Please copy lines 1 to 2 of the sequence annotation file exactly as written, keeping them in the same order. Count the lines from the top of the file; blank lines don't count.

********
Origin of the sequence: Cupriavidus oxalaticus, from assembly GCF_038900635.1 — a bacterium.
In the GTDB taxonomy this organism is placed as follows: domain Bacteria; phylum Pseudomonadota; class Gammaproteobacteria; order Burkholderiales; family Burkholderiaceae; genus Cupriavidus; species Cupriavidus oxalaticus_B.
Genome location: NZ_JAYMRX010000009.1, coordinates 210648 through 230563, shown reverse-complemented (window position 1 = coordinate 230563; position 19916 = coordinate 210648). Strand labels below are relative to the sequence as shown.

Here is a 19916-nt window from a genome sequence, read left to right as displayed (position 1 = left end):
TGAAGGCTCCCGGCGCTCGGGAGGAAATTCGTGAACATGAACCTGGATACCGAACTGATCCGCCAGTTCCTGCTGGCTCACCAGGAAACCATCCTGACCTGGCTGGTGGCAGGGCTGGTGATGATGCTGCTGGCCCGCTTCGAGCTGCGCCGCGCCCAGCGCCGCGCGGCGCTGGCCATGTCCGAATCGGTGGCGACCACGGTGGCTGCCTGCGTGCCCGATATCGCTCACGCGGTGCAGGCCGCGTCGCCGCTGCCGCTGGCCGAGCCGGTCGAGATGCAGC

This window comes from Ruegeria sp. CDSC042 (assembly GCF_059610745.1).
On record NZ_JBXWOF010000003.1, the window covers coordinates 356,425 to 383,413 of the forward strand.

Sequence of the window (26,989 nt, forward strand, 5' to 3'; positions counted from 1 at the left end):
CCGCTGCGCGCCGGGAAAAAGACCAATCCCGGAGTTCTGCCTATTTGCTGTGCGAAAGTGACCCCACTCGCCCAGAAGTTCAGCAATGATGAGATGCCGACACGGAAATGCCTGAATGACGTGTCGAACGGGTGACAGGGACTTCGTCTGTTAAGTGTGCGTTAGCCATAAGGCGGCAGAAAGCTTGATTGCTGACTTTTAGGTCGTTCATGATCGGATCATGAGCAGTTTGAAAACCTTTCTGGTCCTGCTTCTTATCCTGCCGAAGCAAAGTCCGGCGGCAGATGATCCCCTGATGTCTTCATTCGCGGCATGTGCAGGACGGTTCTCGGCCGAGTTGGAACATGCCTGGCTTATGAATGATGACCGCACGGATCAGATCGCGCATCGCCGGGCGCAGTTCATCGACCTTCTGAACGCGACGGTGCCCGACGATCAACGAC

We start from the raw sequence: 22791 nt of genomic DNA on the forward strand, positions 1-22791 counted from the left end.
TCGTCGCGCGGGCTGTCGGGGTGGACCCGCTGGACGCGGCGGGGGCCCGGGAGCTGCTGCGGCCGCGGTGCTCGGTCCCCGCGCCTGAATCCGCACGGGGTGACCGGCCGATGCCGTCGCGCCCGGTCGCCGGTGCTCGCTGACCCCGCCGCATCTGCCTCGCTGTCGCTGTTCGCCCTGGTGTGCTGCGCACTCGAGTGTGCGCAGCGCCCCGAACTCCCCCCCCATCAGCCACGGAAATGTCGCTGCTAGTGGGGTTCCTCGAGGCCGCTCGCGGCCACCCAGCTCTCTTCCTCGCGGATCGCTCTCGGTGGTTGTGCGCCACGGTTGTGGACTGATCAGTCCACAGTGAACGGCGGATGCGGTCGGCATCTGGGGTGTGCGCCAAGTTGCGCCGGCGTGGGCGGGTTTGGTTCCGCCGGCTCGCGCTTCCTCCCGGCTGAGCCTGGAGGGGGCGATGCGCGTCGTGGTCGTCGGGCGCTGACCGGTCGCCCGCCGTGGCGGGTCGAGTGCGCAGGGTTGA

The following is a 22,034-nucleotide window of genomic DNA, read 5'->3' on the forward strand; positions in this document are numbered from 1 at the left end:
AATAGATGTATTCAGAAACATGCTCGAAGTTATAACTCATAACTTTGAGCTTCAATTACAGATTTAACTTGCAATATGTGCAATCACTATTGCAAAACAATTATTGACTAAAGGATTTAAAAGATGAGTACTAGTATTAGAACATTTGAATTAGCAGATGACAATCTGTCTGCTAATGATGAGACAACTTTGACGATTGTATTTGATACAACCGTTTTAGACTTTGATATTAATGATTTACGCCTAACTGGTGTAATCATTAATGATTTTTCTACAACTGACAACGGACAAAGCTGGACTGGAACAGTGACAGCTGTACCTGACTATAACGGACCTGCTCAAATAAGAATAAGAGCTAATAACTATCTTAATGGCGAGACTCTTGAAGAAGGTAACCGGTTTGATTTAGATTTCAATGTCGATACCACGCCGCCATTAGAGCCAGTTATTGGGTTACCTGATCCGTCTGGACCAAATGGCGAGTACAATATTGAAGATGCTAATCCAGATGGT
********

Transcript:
Origin of the sequence: Cupriavidus oxalaticus, from assembly GCF_038900635.1 — a bacterium.
In the GTDB taxonomy this organism is placed as follows: domain Bacteria; phylum Pseudomonadota; class Gammaproteobacteria; order Burkholderiales; family Burkholderiaceae; genus Cupriavidus; species Cupriavidus oxalaticus_B.